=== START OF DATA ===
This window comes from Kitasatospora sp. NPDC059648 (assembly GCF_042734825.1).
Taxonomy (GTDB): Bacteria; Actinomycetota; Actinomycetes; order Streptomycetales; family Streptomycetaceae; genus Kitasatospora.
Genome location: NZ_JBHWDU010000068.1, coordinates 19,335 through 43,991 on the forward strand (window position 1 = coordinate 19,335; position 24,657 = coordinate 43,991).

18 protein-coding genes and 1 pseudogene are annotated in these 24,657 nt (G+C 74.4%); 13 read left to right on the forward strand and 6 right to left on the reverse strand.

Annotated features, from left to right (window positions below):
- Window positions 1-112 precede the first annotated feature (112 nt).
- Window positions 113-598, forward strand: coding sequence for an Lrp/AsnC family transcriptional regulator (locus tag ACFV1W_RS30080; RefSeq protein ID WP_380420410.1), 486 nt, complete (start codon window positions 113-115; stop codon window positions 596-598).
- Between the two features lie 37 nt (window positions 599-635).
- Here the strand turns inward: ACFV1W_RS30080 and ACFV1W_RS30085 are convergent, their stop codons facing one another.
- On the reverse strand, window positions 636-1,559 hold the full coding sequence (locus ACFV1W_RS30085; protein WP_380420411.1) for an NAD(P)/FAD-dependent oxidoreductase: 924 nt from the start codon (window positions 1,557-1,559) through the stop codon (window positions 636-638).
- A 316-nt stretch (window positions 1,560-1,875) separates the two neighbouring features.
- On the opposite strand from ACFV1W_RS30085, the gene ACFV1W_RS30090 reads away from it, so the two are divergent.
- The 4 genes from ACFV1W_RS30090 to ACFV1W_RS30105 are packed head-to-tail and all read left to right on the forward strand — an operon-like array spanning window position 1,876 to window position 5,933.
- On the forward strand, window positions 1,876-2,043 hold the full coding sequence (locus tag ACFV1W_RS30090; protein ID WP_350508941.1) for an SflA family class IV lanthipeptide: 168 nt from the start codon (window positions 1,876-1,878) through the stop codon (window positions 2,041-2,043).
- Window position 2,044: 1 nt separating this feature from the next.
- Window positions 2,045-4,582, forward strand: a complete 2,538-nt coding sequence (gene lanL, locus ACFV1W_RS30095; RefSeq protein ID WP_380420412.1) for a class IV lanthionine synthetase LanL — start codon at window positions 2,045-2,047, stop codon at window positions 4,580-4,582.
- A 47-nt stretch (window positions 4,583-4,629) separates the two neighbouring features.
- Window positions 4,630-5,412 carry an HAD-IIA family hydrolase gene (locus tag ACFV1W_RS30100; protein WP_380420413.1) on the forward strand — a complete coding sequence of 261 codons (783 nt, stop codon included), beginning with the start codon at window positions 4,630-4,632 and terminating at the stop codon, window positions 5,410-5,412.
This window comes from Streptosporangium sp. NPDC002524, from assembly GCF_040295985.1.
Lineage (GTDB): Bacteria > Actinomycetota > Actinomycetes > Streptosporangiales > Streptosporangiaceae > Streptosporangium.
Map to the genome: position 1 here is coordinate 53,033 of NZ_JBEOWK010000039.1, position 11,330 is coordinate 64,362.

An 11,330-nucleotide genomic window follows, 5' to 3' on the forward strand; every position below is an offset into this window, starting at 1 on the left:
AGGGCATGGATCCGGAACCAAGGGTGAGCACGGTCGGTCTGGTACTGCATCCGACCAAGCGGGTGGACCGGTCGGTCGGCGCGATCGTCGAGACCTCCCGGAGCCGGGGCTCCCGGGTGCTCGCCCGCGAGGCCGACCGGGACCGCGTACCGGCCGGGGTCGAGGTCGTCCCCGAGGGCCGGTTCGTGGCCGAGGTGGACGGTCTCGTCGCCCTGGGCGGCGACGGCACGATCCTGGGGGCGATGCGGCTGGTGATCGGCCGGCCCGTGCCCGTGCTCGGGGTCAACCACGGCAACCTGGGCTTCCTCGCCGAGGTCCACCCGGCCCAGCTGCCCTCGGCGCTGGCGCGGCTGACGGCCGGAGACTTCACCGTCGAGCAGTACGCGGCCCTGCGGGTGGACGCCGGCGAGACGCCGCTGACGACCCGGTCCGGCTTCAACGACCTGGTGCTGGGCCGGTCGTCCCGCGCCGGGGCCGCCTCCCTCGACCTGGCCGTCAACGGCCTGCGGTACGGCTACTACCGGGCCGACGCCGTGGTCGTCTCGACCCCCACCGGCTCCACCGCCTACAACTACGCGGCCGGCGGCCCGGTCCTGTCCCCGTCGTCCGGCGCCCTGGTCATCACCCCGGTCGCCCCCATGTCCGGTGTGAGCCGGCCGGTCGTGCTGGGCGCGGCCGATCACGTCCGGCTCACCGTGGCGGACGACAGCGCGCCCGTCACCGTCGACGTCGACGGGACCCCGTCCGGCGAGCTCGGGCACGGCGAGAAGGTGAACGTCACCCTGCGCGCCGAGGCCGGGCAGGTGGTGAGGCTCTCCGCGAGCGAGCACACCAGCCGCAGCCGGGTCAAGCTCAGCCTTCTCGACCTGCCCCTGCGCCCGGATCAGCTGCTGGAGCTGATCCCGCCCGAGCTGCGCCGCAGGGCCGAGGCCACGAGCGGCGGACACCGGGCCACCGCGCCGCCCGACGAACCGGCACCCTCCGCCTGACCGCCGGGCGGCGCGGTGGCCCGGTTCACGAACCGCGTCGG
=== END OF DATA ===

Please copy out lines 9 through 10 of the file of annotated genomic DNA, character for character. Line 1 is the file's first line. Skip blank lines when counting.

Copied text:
- Here the strand turns inward: ACFV1W_RS30080 and ACFV1W_RS30085 are convergent, their stop codons facing one another.
- On the reverse strand, window positions 636-1,559 hold the full coding sequence (locus ACFV1W_RS30085; protein WP_380420411.1) for an NAD(P)/FAD-dependent oxidoreductase: 924 nt from the start codon (window positions 1,557-1,559) through the stop codon (window positions 636-638).